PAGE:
After a brief pause to enjoy the scenery (and some biscuits) we pushed on, cycling down the D111, headed for La Possonnière. Despite being relatively flat, the next 5km jaunt was hard going as there was no shade along the entire stretch of road. In typical Sara fashion (you’ll know what I mean if you’re familiar with my Thailand posts), by the end of the day I was covered in mismatched tan (and burn) lines despite dowsing myself in SPF, including a particularly sexy one half way up my shin, courtesy of my cycling shorts. However, it wasn’t long before we reached La Possonnière, where a beautiful reconstruction of an old-style river port was waiting for us. We paused here to take photos of the river and the traditional boats moored to the jetty, foolishly attempting to cycle on the cobbles; fun at the time, yet something which I began to regret doing later in the day when bike seat began to feel more like a medieval torture device.
With the promise of lunch quite literally over the horizon we pressed on, veering away from the Loire to take the interior route via Belle Touche. Here we passed up and over the hills of vineyard country, admiring row upon rows of the plants which bear the fruit for some of the most popular wines in the region. After the short ride inland, hindered only by Pedro realising he had a flat tyre (I told you the cobbles were evil!) we arrived at ‘Le Chenin‘, a small restaurant in the village of Savennières. We were greeted by Olivier from Angers Loire Tourism who would be cycling with us for the rest of the afternoon, along with a tyre repair kit to mend Pedro’s broken steed.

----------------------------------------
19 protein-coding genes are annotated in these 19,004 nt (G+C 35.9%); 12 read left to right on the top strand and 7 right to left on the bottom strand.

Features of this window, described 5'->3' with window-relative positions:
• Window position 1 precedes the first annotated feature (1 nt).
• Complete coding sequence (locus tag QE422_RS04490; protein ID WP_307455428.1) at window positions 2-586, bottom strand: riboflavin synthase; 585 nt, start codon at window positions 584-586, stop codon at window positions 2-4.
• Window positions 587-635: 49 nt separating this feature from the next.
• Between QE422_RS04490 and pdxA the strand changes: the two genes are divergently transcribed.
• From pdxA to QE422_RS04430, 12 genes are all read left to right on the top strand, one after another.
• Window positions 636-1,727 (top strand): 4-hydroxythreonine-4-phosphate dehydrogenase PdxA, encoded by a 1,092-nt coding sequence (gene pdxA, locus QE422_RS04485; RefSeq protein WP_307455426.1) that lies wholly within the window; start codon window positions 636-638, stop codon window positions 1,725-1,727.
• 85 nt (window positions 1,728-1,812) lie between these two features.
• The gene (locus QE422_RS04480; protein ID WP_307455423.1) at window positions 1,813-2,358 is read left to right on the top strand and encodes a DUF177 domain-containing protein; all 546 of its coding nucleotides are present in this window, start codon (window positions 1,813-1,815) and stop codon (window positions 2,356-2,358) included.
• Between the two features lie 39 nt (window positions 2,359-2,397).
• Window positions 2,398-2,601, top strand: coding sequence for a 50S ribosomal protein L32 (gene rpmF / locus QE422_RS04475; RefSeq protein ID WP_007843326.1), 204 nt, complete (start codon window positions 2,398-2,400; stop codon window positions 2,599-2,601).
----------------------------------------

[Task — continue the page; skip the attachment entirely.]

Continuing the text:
Our lunch was fit for a king, and I chose to have a smoked sausage salad for starter, fresh salmon and vegetable crumble for my main and an amazing lemon meringue pie for dessert, all washed down with a glass of sweet white wine. I wouldn’t usually drink and ride, but seeing as we were deep in vineyard country is seemed rude not to. Our wine was a locally produced ‘Côteaux du Layon’, which was rich, fruity and sweet, and totally unlike anything I’ve ever tried before. Unfortunately for me however it seems to be particularly difficult to get hold of here in the UK, which just adds yet another excuse to the list to came back to the region, hopefully in the near future!
After lunch we said goodbye to Hélène, jumped back on the bikes (much more painfully this time around) and headed further into the Savennières appellation to visit ‘Domaine du Closel‘, the home of the ‘Château des Vaults’ vineyards. We were given a guided tour of the grounds by the owner, Viscountess Evelyne de Jessey-Pontbriand, a vibrant woman who took pride in telling us all about the history of their wines, and her approach to growing methods; turns out wine production is far more complicated than I thought it was! After our walk, we retired to the Chateau (ooh-err!) to try some two of the Vault’s wines; ‘La Jalousie’ and ‘Clos du Papillon’. Both have distinct tastes, which were totally different from the ‘Côteaux du Layon’ we tasted earlier, despite being produced only a few miles apart. These differences are mainly due to the variety of grapes being used, as well as changes in bedrock across the landscape. The ‘Château des Vaults’ vineyards grow high up on a hard, metamorphic outcrop, giving the wines their characteristic acidic, earthy tones. I do love it when geology plays a part in these things!
After resisting the urge to drinking more wine than we should, knowing we still had 9km left to go, we set off for the final time. The last stretch of the journey was eay riding, following the course of the ‘la Maine’ river north of Savennières. This took us out of the vineyards, instead passing through the town of Bouchemaine and the huge Parc du Maine just outside of Angers. Here the battle was against people more than the terrain, as the setting sun had attracted half the population to take a late afternoon run along the footpaths. Safe to say, road rage ensued on my part! It wasn’t long however until we reached the city centre, where we were able to drop our bikes off for the night and head to our hotel to freshen up before heading out to get some dinner at a local restaurant with Hélène. The beds at ‘Hôtel de l’Europe‘ was a welcome sight, as was the food at ‘Chez Remi‘ and the rest of the evening passed in a blur of wine, drowsiness and drunk students, celebrating their first night back on campus.